Canon unveiled its latest digital still camera Tuesday, a 4.15 million-pixel model intended for professional users, which features what the company claims is the world's fastest continuous shooting speed.
The EOS-1D, a SLR (single lens reflex) digital still camera with interchangeable lenses, allows photographers to shoot eight frames per second for up to 21 consecutive frames at the highest resolution large/fine mode.
In comparison, its predecessor the EOS-D2000 had a continuous shooting speed of just 3.5 frames per second, according to Jun Misumi, a spokesman for Canon.
While a digital still camera takes longer to release a shutter than a film camera does, the new EOS model gets closer to the performance of a film SLR camera by narrowing the shutter release lag time to 0.55 seconds and also has a blackout time, the time nothing can be seen through the viewfinder while the picture is being taken, of 0.87 seconds, the company said in a statement.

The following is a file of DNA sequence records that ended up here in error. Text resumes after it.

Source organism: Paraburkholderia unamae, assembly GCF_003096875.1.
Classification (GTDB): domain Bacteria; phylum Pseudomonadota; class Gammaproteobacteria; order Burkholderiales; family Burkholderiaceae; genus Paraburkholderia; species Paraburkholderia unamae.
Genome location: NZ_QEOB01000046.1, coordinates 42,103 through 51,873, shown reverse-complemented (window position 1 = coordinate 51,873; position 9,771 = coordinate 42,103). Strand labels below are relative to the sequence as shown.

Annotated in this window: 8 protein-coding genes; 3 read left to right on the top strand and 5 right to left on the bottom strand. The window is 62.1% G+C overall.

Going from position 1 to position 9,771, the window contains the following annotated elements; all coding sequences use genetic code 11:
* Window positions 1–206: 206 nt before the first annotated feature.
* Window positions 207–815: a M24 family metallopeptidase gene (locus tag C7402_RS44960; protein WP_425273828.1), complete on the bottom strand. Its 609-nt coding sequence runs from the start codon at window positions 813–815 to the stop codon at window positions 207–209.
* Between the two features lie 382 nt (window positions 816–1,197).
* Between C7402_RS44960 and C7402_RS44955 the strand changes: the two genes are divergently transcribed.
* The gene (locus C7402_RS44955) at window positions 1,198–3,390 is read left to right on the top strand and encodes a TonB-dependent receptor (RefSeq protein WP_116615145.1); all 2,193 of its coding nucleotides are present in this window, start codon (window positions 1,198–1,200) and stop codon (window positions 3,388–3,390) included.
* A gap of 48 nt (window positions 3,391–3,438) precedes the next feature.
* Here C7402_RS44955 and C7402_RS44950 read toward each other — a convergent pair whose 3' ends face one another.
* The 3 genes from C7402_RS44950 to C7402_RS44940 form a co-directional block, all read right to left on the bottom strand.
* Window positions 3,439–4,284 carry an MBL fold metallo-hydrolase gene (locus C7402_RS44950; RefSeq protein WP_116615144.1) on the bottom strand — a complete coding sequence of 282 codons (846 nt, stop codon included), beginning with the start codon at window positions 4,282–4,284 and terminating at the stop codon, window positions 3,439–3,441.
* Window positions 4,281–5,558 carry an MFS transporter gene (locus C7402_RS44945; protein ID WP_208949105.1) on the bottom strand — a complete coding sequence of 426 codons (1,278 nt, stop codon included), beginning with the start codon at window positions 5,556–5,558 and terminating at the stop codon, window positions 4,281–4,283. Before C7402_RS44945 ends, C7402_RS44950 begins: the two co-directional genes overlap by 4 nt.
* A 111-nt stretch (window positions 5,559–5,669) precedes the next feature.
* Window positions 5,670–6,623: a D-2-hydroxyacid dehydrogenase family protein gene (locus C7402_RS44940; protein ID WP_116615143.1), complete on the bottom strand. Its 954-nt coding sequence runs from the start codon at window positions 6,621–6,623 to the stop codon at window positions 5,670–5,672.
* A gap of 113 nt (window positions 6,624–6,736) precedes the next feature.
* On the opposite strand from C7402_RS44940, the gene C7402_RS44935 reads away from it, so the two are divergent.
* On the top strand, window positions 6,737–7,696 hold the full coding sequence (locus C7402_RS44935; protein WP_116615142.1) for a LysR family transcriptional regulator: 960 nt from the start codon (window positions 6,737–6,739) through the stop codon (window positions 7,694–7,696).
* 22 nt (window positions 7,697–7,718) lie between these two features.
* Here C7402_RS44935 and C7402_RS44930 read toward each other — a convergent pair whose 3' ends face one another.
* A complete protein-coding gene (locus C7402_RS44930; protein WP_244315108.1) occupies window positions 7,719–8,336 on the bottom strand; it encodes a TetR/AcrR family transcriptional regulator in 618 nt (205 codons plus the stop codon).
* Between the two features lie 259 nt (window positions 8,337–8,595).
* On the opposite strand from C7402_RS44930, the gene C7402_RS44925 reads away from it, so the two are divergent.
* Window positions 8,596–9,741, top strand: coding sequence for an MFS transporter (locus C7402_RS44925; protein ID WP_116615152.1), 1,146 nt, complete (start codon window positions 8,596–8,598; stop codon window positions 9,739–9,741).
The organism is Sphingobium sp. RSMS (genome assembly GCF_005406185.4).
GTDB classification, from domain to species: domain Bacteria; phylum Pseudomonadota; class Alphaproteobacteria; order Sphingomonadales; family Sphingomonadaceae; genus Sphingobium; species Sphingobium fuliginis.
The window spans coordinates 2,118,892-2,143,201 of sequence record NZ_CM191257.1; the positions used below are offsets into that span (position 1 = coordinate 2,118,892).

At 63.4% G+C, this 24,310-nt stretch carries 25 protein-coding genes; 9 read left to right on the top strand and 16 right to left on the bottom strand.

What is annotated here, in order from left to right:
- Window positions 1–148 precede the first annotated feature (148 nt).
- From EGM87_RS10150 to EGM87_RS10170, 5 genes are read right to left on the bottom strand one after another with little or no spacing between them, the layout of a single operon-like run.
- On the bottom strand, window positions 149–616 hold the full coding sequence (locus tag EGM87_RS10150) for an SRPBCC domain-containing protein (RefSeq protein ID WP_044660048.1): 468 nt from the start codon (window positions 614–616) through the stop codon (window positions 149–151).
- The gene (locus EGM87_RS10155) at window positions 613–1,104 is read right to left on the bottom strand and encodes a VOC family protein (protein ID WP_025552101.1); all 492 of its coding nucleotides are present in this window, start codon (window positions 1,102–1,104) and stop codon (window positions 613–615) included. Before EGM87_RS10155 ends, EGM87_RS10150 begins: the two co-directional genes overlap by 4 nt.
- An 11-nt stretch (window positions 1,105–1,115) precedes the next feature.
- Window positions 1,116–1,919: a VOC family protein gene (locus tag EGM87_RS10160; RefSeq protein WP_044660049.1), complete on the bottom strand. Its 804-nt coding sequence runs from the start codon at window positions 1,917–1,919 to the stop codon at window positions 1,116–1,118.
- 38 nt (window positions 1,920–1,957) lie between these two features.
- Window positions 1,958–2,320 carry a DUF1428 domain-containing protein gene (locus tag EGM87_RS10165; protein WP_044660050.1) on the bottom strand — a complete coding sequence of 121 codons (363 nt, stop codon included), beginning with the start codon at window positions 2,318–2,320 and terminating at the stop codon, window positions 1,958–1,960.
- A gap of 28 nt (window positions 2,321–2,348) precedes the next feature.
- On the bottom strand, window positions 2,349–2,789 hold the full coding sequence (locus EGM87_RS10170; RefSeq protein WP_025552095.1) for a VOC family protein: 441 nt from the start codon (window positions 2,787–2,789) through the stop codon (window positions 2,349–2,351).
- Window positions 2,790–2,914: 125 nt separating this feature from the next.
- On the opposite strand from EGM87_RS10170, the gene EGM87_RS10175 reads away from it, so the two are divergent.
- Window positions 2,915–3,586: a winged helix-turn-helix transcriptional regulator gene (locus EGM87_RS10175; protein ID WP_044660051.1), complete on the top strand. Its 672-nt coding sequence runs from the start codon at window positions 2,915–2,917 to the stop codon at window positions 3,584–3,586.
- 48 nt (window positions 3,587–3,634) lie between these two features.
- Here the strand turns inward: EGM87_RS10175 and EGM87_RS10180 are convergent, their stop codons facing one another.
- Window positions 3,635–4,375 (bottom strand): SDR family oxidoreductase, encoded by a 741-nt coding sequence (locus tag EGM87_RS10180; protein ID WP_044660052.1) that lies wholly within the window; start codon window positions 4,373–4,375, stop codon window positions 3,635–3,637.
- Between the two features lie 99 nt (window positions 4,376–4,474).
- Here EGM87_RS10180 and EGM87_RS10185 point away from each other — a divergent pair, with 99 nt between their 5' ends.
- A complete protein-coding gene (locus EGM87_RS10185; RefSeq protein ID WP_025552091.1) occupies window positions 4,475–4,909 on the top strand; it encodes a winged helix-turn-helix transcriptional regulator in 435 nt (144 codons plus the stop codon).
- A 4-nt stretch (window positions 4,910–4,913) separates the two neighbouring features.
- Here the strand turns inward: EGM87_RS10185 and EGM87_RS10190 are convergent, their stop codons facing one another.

Images are captured on a 4.15 million-pixel CCD (charge coupled device) and stored in JPEG format. In the highest-resolution mode, the images are 2,464 by 1,648 pixels and are 2.4M bytes in size. A 128M-byte Compact Flash card can hold up to 53 images at this mode, according to a company statement.
The camera is equipped with an IEEE1394 interface to download images quickly to a PC.
Canon will roll out the EOS-1D in mid-December in Japan at 750,000 yen (US$6,379), and worldwide around the same time, said Misumi. It has set initial production at 3,000 units per month.